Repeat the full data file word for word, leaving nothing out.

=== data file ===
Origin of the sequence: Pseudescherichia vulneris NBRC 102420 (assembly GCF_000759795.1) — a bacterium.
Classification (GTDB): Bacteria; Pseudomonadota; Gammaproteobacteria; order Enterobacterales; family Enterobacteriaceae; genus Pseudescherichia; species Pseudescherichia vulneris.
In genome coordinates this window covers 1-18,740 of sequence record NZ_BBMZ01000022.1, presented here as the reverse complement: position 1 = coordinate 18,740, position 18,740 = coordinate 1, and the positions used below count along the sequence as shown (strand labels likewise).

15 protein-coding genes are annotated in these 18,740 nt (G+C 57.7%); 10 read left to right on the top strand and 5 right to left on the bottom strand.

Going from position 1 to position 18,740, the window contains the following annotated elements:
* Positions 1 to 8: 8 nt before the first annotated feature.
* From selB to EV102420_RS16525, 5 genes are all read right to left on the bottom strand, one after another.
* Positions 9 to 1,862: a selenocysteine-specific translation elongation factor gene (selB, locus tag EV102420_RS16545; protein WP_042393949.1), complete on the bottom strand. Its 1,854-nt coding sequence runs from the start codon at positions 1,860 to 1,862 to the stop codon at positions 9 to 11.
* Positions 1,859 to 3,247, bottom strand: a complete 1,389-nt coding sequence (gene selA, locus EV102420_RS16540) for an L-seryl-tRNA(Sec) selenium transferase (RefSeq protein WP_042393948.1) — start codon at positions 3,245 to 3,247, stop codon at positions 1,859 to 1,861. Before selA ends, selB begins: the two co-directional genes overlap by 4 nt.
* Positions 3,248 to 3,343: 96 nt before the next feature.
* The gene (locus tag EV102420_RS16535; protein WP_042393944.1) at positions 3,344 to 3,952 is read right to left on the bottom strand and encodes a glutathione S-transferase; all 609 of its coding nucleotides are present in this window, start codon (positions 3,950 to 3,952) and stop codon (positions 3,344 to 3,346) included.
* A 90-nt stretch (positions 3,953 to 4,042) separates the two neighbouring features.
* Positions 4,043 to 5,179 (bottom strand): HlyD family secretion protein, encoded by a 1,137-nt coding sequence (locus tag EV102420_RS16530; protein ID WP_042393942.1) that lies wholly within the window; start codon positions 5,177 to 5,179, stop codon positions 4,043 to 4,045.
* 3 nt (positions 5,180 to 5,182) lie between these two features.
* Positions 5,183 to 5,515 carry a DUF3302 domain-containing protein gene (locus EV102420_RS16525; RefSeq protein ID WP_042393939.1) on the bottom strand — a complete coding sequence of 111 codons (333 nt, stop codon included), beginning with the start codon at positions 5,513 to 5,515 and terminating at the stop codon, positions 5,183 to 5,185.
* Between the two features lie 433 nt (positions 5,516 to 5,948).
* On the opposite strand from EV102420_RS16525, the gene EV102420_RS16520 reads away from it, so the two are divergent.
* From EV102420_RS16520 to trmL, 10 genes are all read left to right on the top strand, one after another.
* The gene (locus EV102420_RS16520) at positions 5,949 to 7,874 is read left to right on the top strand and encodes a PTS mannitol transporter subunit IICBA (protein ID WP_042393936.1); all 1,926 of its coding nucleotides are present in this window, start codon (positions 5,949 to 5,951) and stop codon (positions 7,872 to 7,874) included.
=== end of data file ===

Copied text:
Origin of the sequence: Pseudescherichia vulneris NBRC 102420 (assembly GCF_000759795.1) — a bacterium.
Classification (GTDB): Bacteria; Pseudomonadota; Gammaproteobacteria; order Enterobacterales; family Enterobacteriaceae; genus Pseudescherichia; species Pseudescherichia vulneris.
In genome coordinates this window covers 1-18,740 of sequence record NZ_BBMZ01000022.1, presented here as the reverse complement: position 1 = coordinate 18,740, position 18,740 = coordinate 1, and the positions used below count along the sequence as shown (strand labels likewise).

15 protein-coding genes are annotated in these 18,740 nt (G+C 57.7%); 10 read left to right on the top strand and 5 right to left on the bottom strand.

Going from position 1 to position 18,740, the window contains the following annotated elements:
* Positions 1 to 8: 8 nt before the first annotated feature.
* From selB to EV102420_RS16525, 5 genes are all read right to left on the bottom strand, one after another.
* Positions 9 to 1,862: a selenocysteine-specific translation elongation factor gene (selB, locus tag EV102420_RS16545; protein WP_042393949.1), complete on the bottom strand. Its 1,854-nt coding sequence runs from the start codon at positions 1,860 to 1,862 to the stop codon at positions 9 to 11.
* Positions 1,859 to 3,247, bottom strand: a complete 1,389-nt coding sequence (gene selA, locus EV102420_RS16540) for an L-seryl-tRNA(Sec) selenium transferase (RefSeq protein WP_042393948.1) — start codon at positions 3,245 to 3,247, stop codon at positions 1,859 to 1,861. Before selA ends, selB begins: the two co-directional genes overlap by 4 nt.
* Positions 3,248 to 3,343: 96 nt before the next feature.
* The gene (locus tag EV102420_RS16535; protein WP_042393944.1) at positions 3,344 to 3,952 is read right to left on the bottom strand and encodes a glutathione S-transferase; all 609 of its coding nucleotides are present in this window, start codon (positions 3,950 to 3,952) and stop codon (positions 3,344 to 3,346) included.
* A 90-nt stretch (positions 3,953 to 4,042) separates the two neighbouring features.
* Positions 4,043 to 5,179 (bottom strand): HlyD family secretion protein, encoded by a 1,137-nt coding sequence (locus tag EV102420_RS16530; protein ID WP_042393942.1) that lies wholly within the window; start codon positions 5,177 to 5,179, stop codon positions 4,043 to 4,045.
* 3 nt (positions 5,180 to 5,182) lie between these two features.
* Positions 5,183 to 5,515 carry a DUF3302 domain-containing protein gene (locus EV102420_RS16525; RefSeq protein ID WP_042393939.1) on the bottom strand — a complete coding sequence of 111 codons (333 nt, stop codon included), beginning with the start codon at positions 5,513 to 5,515 and terminating at the stop codon, positions 5,183 to 5,185.
* Between the two features lie 433 nt (positions 5,516 to 5,948).
* On the opposite strand from EV102420_RS16525, the gene EV102420_RS16520 reads away from it, so the two are divergent.
* From EV102420_RS16520 to trmL, 10 genes are all read left to right on the top strand, one after another.
* The gene (locus EV102420_RS16520) at positions 5,949 to 7,874 is read left to right on the top strand and encodes a PTS mannitol transporter subunit IICBA (protein ID WP_042393936.1); all 1,926 of its coding nucleotides are present in this window, start codon (positions 5,949 to 5,951) and stop codon (positions 7,872 to 7,874) included.